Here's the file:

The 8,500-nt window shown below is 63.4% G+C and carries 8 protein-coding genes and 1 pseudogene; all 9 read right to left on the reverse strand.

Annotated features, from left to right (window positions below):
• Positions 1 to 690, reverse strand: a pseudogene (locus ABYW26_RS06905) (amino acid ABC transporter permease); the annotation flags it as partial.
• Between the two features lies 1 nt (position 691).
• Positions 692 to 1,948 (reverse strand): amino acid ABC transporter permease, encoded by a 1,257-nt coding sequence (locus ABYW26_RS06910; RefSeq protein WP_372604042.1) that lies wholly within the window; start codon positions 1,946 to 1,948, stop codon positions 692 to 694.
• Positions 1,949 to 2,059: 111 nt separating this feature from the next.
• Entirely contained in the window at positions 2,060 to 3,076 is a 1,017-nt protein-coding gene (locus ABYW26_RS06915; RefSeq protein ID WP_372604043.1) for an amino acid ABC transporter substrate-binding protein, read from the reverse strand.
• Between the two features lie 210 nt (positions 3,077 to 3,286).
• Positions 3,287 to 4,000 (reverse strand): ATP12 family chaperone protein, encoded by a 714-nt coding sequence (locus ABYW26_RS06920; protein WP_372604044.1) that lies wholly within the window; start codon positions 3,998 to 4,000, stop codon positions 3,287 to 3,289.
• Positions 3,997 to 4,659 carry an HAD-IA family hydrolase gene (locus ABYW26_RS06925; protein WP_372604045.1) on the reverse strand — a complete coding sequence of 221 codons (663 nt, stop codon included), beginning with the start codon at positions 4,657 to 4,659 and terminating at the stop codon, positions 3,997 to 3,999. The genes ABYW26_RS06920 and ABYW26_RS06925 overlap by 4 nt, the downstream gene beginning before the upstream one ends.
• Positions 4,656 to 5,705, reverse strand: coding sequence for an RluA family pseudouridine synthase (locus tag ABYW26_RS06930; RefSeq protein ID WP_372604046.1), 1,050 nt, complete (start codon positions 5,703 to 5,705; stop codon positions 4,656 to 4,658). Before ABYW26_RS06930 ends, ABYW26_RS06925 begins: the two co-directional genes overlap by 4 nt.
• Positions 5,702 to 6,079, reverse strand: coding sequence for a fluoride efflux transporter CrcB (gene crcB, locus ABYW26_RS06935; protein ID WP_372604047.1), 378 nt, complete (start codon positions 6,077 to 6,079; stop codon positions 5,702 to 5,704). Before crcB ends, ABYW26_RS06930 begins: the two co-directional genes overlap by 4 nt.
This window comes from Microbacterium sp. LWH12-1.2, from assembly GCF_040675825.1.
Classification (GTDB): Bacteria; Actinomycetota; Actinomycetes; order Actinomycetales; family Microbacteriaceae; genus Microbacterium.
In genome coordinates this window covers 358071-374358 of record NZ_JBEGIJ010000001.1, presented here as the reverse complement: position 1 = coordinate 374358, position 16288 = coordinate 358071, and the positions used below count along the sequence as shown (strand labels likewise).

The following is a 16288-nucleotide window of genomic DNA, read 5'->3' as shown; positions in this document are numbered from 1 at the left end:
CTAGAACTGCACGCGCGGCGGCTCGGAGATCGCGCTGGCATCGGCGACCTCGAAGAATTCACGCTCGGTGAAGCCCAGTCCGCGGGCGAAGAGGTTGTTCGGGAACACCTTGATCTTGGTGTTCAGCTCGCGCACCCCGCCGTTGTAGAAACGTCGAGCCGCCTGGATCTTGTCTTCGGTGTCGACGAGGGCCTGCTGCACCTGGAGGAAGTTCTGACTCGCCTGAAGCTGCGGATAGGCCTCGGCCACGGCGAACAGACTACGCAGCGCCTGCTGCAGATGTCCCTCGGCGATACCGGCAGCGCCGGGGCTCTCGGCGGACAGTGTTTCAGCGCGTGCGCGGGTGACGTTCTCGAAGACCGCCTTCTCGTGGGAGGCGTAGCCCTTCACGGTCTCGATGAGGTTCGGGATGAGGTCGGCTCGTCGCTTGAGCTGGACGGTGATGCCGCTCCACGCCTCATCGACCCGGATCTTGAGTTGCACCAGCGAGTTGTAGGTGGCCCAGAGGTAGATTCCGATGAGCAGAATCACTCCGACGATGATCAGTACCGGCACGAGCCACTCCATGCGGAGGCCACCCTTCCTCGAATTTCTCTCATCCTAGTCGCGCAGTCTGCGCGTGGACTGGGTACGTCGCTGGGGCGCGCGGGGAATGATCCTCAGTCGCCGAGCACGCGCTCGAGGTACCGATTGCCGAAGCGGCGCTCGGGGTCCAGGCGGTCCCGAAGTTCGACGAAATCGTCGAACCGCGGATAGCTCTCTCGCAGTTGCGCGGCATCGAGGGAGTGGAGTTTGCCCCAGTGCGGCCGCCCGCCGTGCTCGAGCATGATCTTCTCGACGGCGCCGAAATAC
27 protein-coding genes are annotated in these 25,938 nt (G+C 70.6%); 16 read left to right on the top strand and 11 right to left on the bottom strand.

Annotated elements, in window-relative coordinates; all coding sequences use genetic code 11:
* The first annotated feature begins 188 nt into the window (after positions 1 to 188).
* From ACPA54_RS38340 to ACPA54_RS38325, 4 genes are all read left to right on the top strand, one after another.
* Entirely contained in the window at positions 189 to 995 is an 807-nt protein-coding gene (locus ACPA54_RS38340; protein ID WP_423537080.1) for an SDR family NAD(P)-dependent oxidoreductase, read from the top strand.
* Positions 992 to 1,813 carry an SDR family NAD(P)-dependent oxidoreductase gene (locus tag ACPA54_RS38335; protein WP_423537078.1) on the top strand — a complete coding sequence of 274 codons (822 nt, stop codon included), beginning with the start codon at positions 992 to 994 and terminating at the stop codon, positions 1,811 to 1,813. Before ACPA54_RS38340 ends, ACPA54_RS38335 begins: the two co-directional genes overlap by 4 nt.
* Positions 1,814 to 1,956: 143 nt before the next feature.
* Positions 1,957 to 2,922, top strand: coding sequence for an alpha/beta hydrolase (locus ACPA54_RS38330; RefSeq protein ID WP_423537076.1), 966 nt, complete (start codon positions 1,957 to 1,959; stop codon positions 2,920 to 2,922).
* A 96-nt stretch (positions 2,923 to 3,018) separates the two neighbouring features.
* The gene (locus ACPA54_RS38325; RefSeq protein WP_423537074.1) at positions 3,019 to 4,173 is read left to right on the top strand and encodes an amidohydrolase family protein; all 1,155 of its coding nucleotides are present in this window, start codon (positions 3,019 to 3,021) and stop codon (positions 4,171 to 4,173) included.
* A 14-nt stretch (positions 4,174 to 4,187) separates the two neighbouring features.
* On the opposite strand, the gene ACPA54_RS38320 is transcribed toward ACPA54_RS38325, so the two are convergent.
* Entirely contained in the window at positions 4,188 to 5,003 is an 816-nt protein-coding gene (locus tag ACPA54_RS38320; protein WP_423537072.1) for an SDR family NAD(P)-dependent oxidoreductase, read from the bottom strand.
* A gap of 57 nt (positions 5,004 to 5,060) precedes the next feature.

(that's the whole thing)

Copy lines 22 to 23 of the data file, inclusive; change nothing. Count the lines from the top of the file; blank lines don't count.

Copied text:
* Entirely contained in the window at positions 189 to 995 is an 807-nt protein-coding gene (locus ACPA54_RS38340; protein ID WP_423537080.1) for an SDR family NAD(P)-dependent oxidoreductase, read from the top strand.
* Positions 992 to 1,813 carry an SDR family NAD(P)-dependent oxidoreductase gene (locus tag ACPA54_RS38335; protein WP_423537078.1) on the top strand — a complete coding sequence of 274 codons (822 nt, stop codon included), beginning with the start codon at positions 992 to 994 and terminating at the stop codon, positions 1,811 to 1,813. Before ACPA54_RS38340 ends, ACPA54_RS38335 begins: the two co-directional genes overlap by 4 nt.